Sreeram Chaulia is a professor and dean at the Jindal School of International Affairs in Sonipat, India. He is author of "Trumped: Emerging Powers in a Post-American World."
As the world awaits the outcome of the U.S. presidential election, the country with the most at stake is China.
When it comes to Joe Biden, Beijing's expectation seems to be that the Democratic candidate will be the proverbial known devil with a mainstream approach who will give China time to anticipate and dodge his foreign policy.
A positive reset in relations or a diplomatic thaw under a Biden presidency may be too much to ask, given all the bad blood that has accumulated in recent years. But Chinese analysts are not far off the mark that the seasoned Biden will be smoother and less volatile than Donald Trump.
Should Biden win, the minimum guarantee for China is that he will be a steady hand with a rules-based foreign policy approach. Biden's vow during the election campaign to make China "play by the international rules" -- so much softer than Trump's "trade war," "technology war" and "China virus" rhetoric -- is a staple liberal policy that China reckons it can handle easily.
Chinese political and business leaders prize certainty in international relations, something that Trump denied them either by design or due to his fickle electoral calculations. A Biden administration, representing liberal and career bureaucratic interests, will surely give China breathing room to recalibrate its own posture toward the U.S. and the rest of the world.
Beijing would look to achieve an equilibrium with a Biden regime in which the channels for communication remain open and the U.S. desists from sudden punitive measures that unsettle Chinese economic growth and global influence.
Yet the former U.S. vice president cannot afford to slip into the role of the Biden of the past. Once upon a time in his long political career, Biden did believe in engagement with China to turn it into a "responsible stakeholder" in a U.S.-led liberal world order defined by free trade and interdependence. But the U.S. and the world order have changed a lot since Biden first championed China's entry into the World Trade Organization in 2001.
Trump's repeated attack that "if Biden wins, China wins," combined with the strong push by China hawks within the U.S. strategic establishment to lock in a state of permanent confrontation with Beijing, leave Biden scant room for moderation. If Biden is in the saddle by January 2021, he will inherit a hardened worldview toward China that cannot be overcome by traditional liberal ideas of cooperation.
With the latest Pew Research Center indicating that 74% of Americans hold negative views of China, Biden cannot ignore public opinion. Nor can a Biden presidency be immune to rising bipartisan anti-China sentiment in Congress, at a time when the ideological tussle between liberal capitalism and authoritarian capitalism can be expected to become more pronounced.
Bowing to this new reality, Biden has promised to be more methodical in opposing China. Given the pressure from the Democratic Party's left-wing and labor unions that want continued protection from Chinese manufacturing, Biden will not lift the Trump-era tariffs without reciprocal concessions from China. Nor is Biden likely to let up on the technology competition with Chinese companies, which he admits are national security risks to the U.S.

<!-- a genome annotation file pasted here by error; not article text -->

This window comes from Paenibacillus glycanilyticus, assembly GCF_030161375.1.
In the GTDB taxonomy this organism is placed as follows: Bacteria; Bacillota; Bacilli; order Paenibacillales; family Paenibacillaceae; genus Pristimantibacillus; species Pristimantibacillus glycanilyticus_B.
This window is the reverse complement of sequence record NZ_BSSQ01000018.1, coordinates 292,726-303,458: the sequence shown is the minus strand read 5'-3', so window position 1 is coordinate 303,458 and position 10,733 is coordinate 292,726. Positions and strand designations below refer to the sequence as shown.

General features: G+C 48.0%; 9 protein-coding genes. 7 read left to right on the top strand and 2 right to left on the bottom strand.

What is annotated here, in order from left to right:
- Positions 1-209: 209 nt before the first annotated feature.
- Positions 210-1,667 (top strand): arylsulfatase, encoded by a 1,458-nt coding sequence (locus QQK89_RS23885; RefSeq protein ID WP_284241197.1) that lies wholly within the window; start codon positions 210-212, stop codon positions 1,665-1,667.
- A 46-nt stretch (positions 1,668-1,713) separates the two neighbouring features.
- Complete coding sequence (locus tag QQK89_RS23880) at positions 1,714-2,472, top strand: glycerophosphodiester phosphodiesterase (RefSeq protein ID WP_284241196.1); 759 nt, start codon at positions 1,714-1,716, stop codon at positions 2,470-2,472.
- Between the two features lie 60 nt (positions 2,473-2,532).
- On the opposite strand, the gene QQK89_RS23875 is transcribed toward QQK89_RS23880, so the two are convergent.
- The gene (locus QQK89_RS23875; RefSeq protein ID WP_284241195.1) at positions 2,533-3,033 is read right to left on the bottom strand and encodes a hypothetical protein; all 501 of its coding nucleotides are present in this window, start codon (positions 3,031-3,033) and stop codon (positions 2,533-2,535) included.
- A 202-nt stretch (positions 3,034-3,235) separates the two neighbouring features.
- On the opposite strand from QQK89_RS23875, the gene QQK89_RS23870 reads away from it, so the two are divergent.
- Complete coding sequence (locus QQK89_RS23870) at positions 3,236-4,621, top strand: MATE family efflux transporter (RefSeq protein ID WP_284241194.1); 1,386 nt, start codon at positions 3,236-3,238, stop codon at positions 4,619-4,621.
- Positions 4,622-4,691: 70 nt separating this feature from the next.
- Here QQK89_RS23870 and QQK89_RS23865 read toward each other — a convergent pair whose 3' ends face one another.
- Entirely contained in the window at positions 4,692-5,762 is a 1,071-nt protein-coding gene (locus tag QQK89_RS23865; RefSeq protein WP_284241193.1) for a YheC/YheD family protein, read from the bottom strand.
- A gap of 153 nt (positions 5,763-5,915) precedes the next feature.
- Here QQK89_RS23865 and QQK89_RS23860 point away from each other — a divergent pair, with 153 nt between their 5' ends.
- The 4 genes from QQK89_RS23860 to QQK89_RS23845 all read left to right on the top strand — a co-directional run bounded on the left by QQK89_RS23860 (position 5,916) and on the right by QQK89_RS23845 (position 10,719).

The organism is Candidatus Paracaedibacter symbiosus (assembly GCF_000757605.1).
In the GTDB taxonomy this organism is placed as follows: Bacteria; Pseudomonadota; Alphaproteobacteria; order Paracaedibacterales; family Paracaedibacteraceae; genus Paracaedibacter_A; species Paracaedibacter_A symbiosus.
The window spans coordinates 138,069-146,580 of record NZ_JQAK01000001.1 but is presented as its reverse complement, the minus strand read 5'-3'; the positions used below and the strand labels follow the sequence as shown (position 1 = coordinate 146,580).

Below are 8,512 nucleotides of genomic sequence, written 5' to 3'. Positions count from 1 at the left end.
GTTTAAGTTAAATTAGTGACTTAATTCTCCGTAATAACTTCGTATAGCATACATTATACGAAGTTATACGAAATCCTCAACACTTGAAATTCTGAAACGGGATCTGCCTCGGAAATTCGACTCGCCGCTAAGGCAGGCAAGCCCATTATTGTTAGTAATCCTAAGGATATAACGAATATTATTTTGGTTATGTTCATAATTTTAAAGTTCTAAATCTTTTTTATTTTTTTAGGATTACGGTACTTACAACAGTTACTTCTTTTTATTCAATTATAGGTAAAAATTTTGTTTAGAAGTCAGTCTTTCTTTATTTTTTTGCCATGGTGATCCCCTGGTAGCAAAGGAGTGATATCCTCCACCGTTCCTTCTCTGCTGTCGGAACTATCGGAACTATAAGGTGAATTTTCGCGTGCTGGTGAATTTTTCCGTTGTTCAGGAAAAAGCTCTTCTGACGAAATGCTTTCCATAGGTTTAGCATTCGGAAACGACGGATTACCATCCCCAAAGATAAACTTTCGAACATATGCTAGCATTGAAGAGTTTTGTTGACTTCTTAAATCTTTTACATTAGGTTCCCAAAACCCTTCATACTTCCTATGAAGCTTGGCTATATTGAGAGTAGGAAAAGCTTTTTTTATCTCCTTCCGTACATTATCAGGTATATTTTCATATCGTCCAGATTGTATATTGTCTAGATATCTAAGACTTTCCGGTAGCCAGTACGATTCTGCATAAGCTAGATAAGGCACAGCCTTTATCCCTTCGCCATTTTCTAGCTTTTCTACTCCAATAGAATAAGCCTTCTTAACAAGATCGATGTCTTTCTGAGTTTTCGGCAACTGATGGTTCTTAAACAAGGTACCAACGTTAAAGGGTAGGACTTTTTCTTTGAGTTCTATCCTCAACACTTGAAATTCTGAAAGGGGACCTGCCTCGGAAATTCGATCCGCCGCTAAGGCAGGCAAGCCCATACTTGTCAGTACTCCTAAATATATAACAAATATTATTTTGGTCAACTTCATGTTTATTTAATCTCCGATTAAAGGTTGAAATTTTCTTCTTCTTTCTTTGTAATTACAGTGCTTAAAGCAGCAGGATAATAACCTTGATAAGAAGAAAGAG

Biden has tiptoed around the question of whether the U.S. will rejoin the Trans-Pacific Partnership, which may ruffle a few feathers in his own party. But China can expect the U.S. to try. That would sharpen the Indo-Pacific China containment strategy by bringing the U.S. back into the regional economic architecture and preventing China from shaping the rules and discourse of trade and connectivity.
The biggest challenge to China if Biden wins will be counterbalancing multilateral coalitions. Trump's unilateral "America First" approach alienated many U.S. partners and allies. But Biden's emphasis on rallying friendly countries by reviving mutually beneficial relations and jointly tackling Chinese hegemonic behavior is a stark reminder to Beijing that scattering the field and sustaining its superiority is not going to be easy.
Lastly, Biden hails from a liberal establishment that prizes democracy and human rights as a strategic instrument. Being a transactional populist, Trump hardly applied pressure on China over "values." Biden's repeated labeling of Xi Jinping as a "thug" who "doesn't have a democratic bone in his body" during the election campaign is a sign of things to come.
We are presently in a more nationalistic era marked by renewed great power competition and jostling. Should Biden make it, China cannot count on the U.S. to accommodate its rise. The reality is that Beijing will find little joy in the coming years, even if the milder personality of Biden is sitting in the White House.
Radical phrases like "new Cold War" and the complete "decoupling" of the two economies may not be aired as loudly under Biden as they have been under Trump, but fierce bilateral competition cannot be wished away. Beijing might like Biden, relative to Trump, but the fundamental dynamic of American resistance to China's growing power will continue.